Growing a startup is challenging and this is the reason why 50 percent of them fail in the first two years. There are several reasons why any startup or why most of them fail. Not having a proper understanding of target audience is a major hurdle to startup growth.
When I talk to startup founders and ask if they have created a buyer persona, the look on their face tells the whole story. I don’t get surprised when a co-founder of a startup tells me that he doesn’t know anything about buyer persona.
How can you create a whole business without having a clear understanding of who your target audience is? What if the product you’re offering them is not what they're interested in?
Your target audience is what should drive your startup. Here are a few reasons why your startup is struggling or will struggle or won’t be able to grow if you don’t know your audience inside out.
1. No clue of demand.
Is there are a demand for your product in the market? Do people really want to buy what you’re selling (or will sell)?
The number one reason why you should understand your audience is to determine the demand and desire for your product.
If there isn’t enough demand, your startup will eventually fail. Just because a few people who are close to you love your product and are dying to use it doesn’t mean it is something that everyone will buy for an indefinite period of time.
Understanding your audience will help you forecast the current and future demand for your product. When collecting data from your audience, your focus should be on the future demand. Will they be interested in the same product in 5 years or 10 years?
Here is the problem.
Most startups don’t measure or predict future demand and that’s what hurts their growth the most. Especially, if your startup is linked to or work closely with other businesses. Consider Buffer which is a social media platform tool that’s in high demand today. But its growth and even existence are related to social media sites.
If social media platforms cease to exist in next couple years, Buffer will go out of business.
The thing is, if your startup is closely related or dependent on other businesses, you have to do a lot of homework in terms of future demand.
2. No idea of whom you compete.
Understanding your audience helps you identify your top competitors, their strengths, and weaknesses. Do current competitors miss something that audience is still craving for?
If so, what are the chances of your startup’s success if you offer that ‘missing’ feature? What will be your product’s demand then?
What if one of the competitor’s (or all of them) offer the same ‘missing’ feature after a few years?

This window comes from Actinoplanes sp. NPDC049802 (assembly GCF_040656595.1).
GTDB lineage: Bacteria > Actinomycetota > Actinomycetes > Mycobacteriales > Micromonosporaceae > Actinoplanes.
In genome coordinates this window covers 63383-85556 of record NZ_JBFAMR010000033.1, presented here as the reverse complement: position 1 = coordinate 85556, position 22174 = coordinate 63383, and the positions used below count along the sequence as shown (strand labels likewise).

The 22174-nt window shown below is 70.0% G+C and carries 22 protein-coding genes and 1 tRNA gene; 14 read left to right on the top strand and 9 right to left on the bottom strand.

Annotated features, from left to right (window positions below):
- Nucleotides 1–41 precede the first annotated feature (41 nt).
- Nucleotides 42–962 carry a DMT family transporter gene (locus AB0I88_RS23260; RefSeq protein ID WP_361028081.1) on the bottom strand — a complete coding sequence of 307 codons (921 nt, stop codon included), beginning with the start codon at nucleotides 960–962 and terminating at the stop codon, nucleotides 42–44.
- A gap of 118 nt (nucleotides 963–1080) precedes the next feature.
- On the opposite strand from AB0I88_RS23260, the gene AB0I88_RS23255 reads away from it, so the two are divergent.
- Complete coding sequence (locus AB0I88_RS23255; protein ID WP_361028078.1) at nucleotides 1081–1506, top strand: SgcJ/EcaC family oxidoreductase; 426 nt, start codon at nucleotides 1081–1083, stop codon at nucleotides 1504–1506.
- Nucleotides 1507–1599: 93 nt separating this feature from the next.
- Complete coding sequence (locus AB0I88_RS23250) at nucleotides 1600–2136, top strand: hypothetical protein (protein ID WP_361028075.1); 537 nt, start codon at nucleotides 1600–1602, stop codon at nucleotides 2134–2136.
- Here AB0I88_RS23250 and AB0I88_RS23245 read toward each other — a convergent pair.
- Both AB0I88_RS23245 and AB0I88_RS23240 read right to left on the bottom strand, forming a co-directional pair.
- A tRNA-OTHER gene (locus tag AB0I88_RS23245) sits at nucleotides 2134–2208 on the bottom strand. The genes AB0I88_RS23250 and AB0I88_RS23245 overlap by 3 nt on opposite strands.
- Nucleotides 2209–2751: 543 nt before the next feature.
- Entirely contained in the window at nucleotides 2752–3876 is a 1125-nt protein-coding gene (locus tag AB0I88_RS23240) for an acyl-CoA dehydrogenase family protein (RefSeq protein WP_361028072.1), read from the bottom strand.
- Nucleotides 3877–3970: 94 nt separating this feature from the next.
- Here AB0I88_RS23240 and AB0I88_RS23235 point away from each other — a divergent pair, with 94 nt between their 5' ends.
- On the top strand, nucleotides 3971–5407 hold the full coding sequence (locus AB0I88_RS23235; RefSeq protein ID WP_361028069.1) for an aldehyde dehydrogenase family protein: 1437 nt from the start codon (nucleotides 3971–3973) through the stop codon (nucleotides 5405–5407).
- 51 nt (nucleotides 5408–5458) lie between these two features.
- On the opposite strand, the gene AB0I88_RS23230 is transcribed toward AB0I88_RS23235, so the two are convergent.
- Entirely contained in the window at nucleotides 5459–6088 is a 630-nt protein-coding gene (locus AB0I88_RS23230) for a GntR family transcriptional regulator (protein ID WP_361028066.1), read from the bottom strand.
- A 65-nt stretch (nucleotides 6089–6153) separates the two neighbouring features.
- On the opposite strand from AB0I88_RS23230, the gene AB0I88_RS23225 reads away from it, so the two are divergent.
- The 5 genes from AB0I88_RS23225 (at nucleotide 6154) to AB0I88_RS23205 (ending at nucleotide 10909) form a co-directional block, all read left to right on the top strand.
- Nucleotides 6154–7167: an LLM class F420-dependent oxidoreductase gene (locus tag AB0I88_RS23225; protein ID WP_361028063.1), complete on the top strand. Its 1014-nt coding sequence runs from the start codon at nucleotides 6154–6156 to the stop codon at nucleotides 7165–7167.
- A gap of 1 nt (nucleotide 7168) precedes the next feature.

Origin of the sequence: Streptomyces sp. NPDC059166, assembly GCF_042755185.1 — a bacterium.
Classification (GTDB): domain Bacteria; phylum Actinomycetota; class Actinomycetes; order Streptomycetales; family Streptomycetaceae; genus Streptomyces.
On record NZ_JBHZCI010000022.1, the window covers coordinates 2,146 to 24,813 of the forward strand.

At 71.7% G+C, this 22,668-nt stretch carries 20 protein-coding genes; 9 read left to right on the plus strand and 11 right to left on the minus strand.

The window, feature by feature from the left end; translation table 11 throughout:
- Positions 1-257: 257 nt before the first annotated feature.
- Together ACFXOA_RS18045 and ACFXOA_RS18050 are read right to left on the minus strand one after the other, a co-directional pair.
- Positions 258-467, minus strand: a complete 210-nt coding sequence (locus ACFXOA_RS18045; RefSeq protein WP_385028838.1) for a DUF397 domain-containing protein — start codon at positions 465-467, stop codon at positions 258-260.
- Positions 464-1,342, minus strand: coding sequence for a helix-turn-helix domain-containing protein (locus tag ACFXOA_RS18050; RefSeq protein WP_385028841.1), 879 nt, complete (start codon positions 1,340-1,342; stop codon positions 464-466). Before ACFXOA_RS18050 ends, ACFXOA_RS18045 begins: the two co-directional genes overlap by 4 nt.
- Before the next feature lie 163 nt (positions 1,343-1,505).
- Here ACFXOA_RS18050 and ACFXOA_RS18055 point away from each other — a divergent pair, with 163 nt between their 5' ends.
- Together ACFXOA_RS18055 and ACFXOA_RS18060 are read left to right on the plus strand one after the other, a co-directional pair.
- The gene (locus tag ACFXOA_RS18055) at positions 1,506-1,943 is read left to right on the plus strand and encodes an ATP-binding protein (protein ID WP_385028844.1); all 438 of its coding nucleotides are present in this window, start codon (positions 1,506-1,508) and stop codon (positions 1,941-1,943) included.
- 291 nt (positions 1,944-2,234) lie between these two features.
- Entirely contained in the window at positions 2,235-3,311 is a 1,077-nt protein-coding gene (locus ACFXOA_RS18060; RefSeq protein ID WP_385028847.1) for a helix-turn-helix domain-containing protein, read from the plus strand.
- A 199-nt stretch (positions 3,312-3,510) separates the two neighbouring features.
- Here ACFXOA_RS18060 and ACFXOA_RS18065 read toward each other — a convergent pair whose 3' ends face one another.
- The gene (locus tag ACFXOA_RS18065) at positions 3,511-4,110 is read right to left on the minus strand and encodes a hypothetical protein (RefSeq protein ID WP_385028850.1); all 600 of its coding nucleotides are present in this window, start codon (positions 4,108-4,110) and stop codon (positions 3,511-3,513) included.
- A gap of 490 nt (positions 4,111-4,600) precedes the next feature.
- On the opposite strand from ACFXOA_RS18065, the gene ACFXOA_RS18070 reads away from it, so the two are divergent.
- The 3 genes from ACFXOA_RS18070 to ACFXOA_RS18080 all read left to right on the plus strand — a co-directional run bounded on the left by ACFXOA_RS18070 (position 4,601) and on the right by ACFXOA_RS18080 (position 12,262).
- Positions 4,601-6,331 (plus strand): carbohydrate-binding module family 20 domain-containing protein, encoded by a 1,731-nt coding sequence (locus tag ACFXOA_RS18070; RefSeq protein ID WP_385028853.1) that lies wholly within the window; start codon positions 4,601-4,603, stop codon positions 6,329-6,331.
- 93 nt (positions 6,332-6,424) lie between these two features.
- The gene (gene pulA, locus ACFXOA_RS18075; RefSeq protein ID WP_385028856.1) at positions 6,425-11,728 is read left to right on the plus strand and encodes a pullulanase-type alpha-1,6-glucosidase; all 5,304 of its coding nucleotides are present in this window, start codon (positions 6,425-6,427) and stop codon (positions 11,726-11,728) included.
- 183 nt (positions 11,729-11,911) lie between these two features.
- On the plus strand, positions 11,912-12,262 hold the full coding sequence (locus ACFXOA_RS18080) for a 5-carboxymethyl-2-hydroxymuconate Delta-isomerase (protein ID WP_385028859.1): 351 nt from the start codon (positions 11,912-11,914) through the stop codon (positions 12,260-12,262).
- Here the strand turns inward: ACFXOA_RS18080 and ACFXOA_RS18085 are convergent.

If you know your audience and you have invested heavily in market research, surveys, and interviews, you'll be in a much better position to understand how your audience will respond to your startup.
When collecting data from the target audience, you need to make sure to consider your competitors seriously. They will definitely know this ‘shared target audience’ better than you because they always have action-based and behavioral data. This puts your competitors in a better position to understand the audience.
You should do your homework seriously. Not knowing your competitors or taking them lightly is a lethal mistake that could cost you a lot. That’s where understanding your audience will help a lot.
3. Misconception about market size.
What is the size of your target audience? How many people are interested (or will be interested) in your product?
If you collected enough data for demand and competitors, calculating an estimated current and future market size won’t be an issue.
If you have identified your competitors, analyzing a few of them will reveal the estimated market size. But don’t just stop there.
You should also calculate the estimated future market size. A customer today won’t be a customer tomorrow. And someone who is interested in your product today might not be interested in your product tomorrow. How your audience behavior has changed in the past and how it is expected to change in the future will help you determine the actual market size.
Understanding your audience is indeed challenging and this is why most startups don’t like wasting their resources on it. The rule is simple, the more you know your audience, the better.
It will be best if you do market research prior to launching your startup as it will help you get better at marketing. When you know what your audience is after, marketing and selling become easier.
On the other hand, if you have no clue of your audience, starting might be easy but growing your startup will become a lifelong challenge.